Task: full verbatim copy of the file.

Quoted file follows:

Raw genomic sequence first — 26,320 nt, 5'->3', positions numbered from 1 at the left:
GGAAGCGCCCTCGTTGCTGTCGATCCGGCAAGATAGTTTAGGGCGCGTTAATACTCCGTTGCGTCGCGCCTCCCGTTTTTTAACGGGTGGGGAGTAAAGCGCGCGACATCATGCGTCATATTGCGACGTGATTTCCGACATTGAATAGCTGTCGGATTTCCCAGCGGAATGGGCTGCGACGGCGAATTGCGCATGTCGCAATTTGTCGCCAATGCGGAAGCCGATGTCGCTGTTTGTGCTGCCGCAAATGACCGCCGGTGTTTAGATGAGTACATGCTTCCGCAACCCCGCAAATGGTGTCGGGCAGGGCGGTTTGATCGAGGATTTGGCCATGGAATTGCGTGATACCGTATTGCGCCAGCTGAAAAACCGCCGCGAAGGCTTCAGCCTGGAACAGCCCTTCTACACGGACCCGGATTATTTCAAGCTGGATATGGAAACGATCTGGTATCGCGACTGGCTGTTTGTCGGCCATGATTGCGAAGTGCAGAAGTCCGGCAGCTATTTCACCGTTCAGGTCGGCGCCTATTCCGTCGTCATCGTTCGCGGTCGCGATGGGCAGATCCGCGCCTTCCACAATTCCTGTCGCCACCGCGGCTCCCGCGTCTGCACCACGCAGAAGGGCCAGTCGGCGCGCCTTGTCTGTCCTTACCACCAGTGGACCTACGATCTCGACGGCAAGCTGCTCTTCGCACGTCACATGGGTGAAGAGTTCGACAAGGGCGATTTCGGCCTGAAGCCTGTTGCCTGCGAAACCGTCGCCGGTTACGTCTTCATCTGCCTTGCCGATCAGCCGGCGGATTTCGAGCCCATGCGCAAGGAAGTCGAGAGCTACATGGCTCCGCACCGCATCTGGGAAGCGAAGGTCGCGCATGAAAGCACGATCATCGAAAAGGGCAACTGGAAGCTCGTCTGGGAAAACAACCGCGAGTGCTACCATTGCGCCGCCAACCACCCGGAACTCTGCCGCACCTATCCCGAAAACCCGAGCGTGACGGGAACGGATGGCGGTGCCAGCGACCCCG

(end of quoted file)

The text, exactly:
Raw genomic sequence first — 26,320 nt, 5'->3', positions numbered from 1 at the left:
GGAAGCGCCCTCGTTGCTGTCGATCCGGCAAGATAGTTTAGGGCGCGTTAATACTCCGTTGCGTCGCGCCTCCCGTTTTTTAACGGGTGGGGAGTAAAGCGCGCGACATCATGCGTCATATTGCGACGTGATTTCCGACATTGAATAGCTGTCGGATTTCCCAGCGGAATGGGCTGCGACGGCGAATTGCGCATGTCGCAATTTGTCGCCAATGCGGAAGCCGATGTCGCTGTTTGTGCTGCCGCAAATGACCGCCGGTGTTTAGATGAGTACATGCTTCCGCAACCCCGCAAATGGTGTCGGGCAGGGCGGTTTGATCGAGGATTTGGCCATGGAATTGCGTGATACCGTATTGCGCCAGCTGAAAAACCGCCGCGAAGGCTTCAGCCTGGAACAGCCCTTCTACACGGACCCGGATTATTTCAAGCTGGATATGGAAACGATCTGGTATCGCGACTGGCTGTTTGTCGGCCATGATTGCGAAGTGCAGAAGTCCGGCAGCTATTTCACCGTTCAGGTCGGCGCCTATTCCGTCGTCATCGTTCGCGGTCGCGATGGGCAGATCCGCGCCTTCCACAATTCCTGTCGCCACCGCGGCTCCCGCGTCTGCACCACGCAGAAGGGCCAGTCGGCGCGCCTTGTCTGTCCTTACCACCAGTGGACCTACGATCTCGACGGCAAGCTGCTCTTCGCACGTCACATGGGTGAAGAGTTCGACAAGGGCGATTTCGGCCTGAAGCCTGTTGCCTGCGAAACCGTCGCCGGTTACGTCTTCATCTGCCTTGCCGATCAGCCGGCGGATTTCGAGCCCATGCGCAAGGAAGTCGAGAGCTACATGGCTCCGCACCGCATCTGGGAAGCGAAGGTCGCGCATGAAAGCACGATCATCGAAAAGGGCAACTGGAAGCTCGTCTGGGAAAACAACCGCGAGTGCTACCATTGCGCCGCCAACCACCCGGAACTCTGCCGCACCTATCCCGAAAACCCGAGCGTGACGGGAACGGATGGCGGTGCCAGCGACCCCG